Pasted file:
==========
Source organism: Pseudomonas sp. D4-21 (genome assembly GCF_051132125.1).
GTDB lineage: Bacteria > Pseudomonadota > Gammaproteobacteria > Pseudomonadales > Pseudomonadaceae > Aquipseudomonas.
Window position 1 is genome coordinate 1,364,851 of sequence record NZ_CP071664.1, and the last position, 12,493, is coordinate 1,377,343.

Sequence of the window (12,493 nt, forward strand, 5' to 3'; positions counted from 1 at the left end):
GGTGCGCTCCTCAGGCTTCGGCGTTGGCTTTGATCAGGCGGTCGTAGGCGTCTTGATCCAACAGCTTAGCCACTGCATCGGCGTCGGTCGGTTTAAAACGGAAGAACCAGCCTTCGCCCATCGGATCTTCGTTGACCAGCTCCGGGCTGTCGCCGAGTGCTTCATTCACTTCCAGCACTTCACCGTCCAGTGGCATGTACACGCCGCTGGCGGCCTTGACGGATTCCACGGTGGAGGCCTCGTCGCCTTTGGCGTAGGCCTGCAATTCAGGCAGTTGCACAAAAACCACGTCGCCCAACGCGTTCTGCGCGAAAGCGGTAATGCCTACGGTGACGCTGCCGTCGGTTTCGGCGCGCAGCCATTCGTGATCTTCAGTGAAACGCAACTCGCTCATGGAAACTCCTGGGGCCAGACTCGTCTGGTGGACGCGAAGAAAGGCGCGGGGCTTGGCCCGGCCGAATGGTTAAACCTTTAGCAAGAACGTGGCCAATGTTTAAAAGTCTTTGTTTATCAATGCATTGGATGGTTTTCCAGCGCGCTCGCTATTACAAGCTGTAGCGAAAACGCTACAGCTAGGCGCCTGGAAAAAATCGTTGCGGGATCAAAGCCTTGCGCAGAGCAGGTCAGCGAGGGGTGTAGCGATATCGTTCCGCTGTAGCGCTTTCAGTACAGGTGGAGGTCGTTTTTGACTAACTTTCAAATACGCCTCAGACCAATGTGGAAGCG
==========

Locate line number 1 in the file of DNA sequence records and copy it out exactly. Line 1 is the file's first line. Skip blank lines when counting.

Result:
Source organism: Pseudomonas sp. D4-21 (genome assembly GCF_051132125.1).